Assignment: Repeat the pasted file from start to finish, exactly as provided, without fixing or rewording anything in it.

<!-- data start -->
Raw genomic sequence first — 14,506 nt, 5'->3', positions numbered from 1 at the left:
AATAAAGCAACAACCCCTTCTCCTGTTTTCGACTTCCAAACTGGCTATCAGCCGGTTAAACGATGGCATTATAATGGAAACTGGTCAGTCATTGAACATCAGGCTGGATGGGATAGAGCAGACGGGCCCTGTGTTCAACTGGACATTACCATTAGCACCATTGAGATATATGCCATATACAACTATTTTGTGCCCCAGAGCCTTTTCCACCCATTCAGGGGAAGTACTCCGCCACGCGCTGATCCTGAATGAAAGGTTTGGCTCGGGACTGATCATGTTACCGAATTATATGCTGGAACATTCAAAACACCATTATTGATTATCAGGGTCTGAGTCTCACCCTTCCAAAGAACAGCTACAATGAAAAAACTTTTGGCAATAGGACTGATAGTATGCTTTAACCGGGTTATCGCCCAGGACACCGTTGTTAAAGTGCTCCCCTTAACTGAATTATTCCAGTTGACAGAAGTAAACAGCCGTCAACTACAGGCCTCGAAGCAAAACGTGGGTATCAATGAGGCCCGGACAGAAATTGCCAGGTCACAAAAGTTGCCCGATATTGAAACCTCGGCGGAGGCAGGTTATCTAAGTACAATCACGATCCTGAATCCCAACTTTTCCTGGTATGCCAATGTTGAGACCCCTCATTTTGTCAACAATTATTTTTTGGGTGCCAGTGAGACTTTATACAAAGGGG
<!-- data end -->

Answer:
Raw genomic sequence first — 14,506 nt, 5'->3', positions numbered from 1 at the left:
AATAAAGCAACAACCCCTTCTCCTGTTTTCGACTTCCAAACTGGCTATCAGCCGGTTAAACGATGGCATTATAATGGAAACTGGTCAGTCATTGAACATCAGGCTGGATGGGATAGAGCAGACGGGCCCTGTGTTCAACTGGACATTACCATTAGCACCATTGAGATATATGCCATATACAACTATTTTGTGCCCCAGAGCCTTTTCCACCCATTCAGGGGAAGTACTCCGCCACGCGCTGATCCTGAATGAAAGGTTTGGCTCGGGACTGATCATGTTACCGAATTATATGCTGGAACATTCAAAACACCATTATTGATTATCAGGGTCTGAGTCTCACCCTTCCAAAGAACAGCTACAATGAAAAAACTTTTGGCAATAGGACTGATAGTATGCTTTAACCGGGTTATCGCCCAGGACACCGTTGTTAAAGTGCTCCCCTTAACTGAATTATTCCAGTTGACAGAAGTAAACAGCCGTCAACTACAGGCCTCGAAGCAAAACGTGGGTATCAATGAGGCCCGGACAGAAATTGCCAGGTCACAAAAGTTGCCCGATATTGAAACCTCGGCGGAGGCAGGTTATCTAAGTACAATCACGATCCTGAATCCCAACTTTTCCTGGTATGCCAATGTTGAGACCCCTCATTTTGTCAACAATTATTTTTTGGGTGCCAGTGAGACTTTATACAAAGGGG